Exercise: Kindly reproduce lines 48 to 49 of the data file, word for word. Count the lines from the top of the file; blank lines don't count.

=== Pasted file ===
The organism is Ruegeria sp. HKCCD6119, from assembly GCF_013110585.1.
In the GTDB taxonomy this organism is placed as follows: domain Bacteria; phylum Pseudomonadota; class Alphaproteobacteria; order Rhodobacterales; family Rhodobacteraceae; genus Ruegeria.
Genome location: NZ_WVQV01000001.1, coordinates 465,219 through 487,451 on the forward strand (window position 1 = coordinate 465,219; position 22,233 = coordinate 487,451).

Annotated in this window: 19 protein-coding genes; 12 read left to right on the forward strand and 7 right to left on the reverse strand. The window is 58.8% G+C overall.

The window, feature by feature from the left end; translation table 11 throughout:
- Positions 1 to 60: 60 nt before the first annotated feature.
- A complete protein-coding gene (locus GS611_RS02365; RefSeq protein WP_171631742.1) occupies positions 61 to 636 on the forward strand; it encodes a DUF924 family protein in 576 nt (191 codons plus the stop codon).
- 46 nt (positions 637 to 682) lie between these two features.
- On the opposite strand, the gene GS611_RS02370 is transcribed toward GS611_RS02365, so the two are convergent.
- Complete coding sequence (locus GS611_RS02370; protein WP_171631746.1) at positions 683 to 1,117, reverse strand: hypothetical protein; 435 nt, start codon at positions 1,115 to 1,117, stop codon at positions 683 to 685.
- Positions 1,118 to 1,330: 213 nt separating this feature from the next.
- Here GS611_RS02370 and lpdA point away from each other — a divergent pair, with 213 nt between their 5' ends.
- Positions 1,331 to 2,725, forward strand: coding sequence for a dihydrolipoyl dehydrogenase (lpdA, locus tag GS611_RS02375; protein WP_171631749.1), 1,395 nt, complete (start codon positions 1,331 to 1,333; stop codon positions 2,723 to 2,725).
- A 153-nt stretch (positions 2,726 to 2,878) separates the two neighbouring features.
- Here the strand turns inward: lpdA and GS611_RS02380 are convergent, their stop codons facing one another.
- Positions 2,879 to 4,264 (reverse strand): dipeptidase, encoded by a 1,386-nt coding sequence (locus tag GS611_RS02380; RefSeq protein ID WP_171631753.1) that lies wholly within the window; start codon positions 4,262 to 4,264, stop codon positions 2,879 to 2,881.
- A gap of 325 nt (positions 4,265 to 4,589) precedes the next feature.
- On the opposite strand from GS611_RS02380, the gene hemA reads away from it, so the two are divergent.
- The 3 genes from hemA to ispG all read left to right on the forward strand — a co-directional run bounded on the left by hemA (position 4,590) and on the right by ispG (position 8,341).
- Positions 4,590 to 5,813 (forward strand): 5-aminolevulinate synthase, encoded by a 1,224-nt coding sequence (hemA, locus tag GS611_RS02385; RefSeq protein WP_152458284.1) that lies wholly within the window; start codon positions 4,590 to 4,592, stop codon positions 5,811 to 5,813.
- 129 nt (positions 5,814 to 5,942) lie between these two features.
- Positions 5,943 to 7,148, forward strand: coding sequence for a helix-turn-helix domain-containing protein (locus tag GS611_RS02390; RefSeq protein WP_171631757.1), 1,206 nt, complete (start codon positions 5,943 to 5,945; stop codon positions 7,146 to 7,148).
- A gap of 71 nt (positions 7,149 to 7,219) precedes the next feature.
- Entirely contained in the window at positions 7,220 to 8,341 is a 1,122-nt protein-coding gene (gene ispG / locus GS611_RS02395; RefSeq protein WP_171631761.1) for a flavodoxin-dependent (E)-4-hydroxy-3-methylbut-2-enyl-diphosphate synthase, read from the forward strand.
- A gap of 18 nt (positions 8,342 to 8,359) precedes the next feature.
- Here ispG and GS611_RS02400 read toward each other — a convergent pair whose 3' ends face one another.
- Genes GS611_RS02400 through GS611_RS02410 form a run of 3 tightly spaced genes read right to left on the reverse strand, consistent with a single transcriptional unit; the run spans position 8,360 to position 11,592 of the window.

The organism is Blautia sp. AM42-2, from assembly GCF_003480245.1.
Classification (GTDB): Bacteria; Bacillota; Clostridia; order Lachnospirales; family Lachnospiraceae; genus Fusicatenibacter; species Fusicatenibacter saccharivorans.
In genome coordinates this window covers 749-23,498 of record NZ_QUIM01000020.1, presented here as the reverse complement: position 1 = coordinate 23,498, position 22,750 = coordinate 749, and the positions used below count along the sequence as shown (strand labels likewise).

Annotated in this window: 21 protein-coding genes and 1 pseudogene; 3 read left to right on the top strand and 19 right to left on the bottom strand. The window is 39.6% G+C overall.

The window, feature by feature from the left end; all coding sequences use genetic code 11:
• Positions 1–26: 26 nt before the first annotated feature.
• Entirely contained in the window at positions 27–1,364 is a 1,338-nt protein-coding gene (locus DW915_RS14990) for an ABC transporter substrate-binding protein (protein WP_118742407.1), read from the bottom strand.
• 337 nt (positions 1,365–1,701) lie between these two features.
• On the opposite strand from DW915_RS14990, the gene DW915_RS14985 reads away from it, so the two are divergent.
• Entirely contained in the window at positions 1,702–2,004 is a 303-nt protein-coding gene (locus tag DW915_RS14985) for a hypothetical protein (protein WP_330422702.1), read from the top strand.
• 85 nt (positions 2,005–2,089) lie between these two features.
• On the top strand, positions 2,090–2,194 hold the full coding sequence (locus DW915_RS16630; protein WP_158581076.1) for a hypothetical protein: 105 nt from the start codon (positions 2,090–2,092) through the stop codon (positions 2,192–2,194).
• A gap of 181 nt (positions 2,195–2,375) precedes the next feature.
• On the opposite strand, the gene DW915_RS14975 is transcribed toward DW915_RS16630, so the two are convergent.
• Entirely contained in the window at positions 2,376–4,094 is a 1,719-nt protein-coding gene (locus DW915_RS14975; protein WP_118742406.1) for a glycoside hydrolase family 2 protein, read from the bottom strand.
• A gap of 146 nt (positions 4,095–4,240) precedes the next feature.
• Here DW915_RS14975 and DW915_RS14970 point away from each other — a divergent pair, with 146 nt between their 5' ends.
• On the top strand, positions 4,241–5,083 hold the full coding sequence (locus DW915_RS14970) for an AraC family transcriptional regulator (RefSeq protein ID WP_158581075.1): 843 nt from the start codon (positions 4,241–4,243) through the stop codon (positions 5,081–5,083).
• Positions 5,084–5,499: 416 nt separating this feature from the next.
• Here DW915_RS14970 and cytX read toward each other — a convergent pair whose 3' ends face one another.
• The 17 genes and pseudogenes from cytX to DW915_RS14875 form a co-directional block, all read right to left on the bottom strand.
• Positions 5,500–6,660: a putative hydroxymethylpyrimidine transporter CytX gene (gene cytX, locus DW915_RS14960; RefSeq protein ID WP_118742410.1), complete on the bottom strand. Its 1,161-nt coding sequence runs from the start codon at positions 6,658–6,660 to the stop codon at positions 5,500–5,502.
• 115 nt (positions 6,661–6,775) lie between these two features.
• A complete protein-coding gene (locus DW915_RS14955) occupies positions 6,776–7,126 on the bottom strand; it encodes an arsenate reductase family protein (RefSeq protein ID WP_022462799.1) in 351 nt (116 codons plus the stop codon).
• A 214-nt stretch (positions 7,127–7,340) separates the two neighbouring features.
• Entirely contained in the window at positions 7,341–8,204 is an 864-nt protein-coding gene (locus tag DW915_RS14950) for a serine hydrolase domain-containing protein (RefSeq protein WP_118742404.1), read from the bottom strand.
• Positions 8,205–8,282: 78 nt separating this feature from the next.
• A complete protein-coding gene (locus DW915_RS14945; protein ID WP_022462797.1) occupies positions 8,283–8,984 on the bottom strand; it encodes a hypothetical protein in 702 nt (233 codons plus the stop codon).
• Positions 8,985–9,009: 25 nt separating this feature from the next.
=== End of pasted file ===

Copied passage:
• The 17 genes and pseudogenes from cytX to DW915_RS14875 form a co-directional block, all read right to left on the bottom strand.
• Positions 5,500–6,660: a putative hydroxymethylpyrimidine transporter CytX gene (gene cytX, locus DW915_RS14960; RefSeq protein ID WP_118742410.1), complete on the bottom strand. Its 1,161-nt coding sequence runs from the start codon at positions 6,658–6,660 to the stop codon at positions 5,500–5,502.